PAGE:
Metro has completed a visual inspection of the brake assemblies on its
5000 series rail cars following an incident earlier this month where a part fell off a train, damaged two other trains and shut down a portion of the Blue and Orange lines for hours, according to chief spokesman Dan Stessel.
The inspections did not reveal any problems, Stessel said, and the transit authority continues to search for “the root cause” of the incident that happened during the morning commute on Dec. 20.
Metro General Manager Richard Sarles had ordered a review of the system’s 190 5000 series rail cars, about 18 percent of the fleet. Sixteen cars were pulled from service after a preliminary examination found that they had wheel hubs similar to the train that lost a “friction ring,” described as being similar to a brake disc on a vehicle.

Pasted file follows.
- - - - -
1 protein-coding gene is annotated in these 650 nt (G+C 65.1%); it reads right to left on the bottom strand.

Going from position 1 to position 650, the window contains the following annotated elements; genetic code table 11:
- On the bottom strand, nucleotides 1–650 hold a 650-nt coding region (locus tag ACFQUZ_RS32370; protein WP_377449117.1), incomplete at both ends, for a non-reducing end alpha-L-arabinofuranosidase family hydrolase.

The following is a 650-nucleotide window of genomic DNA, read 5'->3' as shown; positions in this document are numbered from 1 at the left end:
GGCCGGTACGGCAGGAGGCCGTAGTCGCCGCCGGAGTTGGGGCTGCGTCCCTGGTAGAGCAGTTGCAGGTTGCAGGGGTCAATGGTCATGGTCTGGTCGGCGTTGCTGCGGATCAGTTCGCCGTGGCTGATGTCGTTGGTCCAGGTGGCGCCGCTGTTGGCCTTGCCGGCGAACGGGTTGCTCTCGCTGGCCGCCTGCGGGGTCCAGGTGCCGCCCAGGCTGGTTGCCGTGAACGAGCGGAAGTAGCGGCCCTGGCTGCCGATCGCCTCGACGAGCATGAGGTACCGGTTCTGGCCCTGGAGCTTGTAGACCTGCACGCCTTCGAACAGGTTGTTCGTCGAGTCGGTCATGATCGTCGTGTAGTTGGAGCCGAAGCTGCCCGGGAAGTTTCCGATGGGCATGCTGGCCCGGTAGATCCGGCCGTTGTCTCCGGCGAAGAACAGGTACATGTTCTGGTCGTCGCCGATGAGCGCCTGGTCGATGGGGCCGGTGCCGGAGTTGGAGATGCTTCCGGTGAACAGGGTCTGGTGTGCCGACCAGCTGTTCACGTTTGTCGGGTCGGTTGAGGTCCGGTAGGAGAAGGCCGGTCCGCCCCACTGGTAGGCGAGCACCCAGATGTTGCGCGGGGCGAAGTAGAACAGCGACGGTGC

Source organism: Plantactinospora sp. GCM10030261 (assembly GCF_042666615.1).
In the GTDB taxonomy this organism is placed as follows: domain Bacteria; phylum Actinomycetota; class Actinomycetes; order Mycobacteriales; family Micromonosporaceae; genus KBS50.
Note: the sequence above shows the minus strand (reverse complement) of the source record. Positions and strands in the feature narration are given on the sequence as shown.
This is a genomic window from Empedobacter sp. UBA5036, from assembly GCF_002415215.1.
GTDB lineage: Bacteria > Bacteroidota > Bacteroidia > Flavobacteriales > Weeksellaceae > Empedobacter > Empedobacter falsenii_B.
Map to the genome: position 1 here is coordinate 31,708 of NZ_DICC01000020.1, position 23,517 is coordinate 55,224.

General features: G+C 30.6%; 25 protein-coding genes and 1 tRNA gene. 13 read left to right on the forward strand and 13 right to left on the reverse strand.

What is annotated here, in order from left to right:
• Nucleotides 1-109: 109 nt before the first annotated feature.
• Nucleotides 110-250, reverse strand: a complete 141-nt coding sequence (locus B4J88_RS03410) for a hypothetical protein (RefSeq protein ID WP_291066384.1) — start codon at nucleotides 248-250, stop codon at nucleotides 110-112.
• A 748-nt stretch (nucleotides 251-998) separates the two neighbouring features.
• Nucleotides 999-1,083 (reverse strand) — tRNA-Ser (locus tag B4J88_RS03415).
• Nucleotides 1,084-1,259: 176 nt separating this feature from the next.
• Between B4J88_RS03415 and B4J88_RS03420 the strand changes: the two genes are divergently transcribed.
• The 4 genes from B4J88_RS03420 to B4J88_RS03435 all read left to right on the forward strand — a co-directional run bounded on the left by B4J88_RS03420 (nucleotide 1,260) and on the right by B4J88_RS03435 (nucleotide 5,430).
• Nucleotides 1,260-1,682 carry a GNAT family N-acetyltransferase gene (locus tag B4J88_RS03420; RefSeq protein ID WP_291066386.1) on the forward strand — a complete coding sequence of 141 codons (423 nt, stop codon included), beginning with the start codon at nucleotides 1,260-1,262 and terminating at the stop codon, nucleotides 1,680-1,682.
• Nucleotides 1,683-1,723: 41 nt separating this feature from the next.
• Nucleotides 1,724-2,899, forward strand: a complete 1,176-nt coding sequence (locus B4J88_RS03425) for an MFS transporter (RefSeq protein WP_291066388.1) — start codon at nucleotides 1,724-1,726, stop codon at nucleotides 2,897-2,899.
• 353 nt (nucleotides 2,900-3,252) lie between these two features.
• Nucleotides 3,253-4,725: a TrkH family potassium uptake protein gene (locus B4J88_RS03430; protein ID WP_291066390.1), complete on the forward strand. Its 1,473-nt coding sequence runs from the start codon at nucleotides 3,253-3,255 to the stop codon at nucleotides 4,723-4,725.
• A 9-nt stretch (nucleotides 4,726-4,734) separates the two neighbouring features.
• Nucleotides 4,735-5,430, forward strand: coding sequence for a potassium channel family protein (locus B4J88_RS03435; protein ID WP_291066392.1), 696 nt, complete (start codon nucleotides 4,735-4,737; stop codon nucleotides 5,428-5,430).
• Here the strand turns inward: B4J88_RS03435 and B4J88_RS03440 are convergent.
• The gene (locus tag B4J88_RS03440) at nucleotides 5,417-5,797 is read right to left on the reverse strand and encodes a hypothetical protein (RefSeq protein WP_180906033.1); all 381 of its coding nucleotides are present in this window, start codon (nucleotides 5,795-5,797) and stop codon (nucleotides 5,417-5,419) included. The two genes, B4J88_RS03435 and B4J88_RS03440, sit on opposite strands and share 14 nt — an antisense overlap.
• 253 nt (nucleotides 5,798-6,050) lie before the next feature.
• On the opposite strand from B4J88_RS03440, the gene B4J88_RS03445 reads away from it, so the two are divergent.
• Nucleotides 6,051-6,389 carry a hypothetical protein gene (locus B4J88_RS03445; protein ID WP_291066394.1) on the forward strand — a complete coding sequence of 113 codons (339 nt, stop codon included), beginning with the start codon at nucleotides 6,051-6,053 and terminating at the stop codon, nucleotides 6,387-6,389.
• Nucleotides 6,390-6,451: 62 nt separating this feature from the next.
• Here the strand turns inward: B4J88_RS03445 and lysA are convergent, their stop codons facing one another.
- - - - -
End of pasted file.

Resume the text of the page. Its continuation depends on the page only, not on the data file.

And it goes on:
The 5000 series has had a troubled history. The rail cars, made by CAF Inc. of Spain, have had electrical, software and wheel problems since being delivered to Metro between 1998 and 2003.
Sarles said in a press conference after the accident, which required the evacuation of hundreds of riders from Metro trains, that the investigation would involve examining “materials, running metallurgy tests, examining maintenance records, design of the brake assembly and wayside conditions.”.
Dr. Gridlock: Confusion, but calm, during Metrorail disruption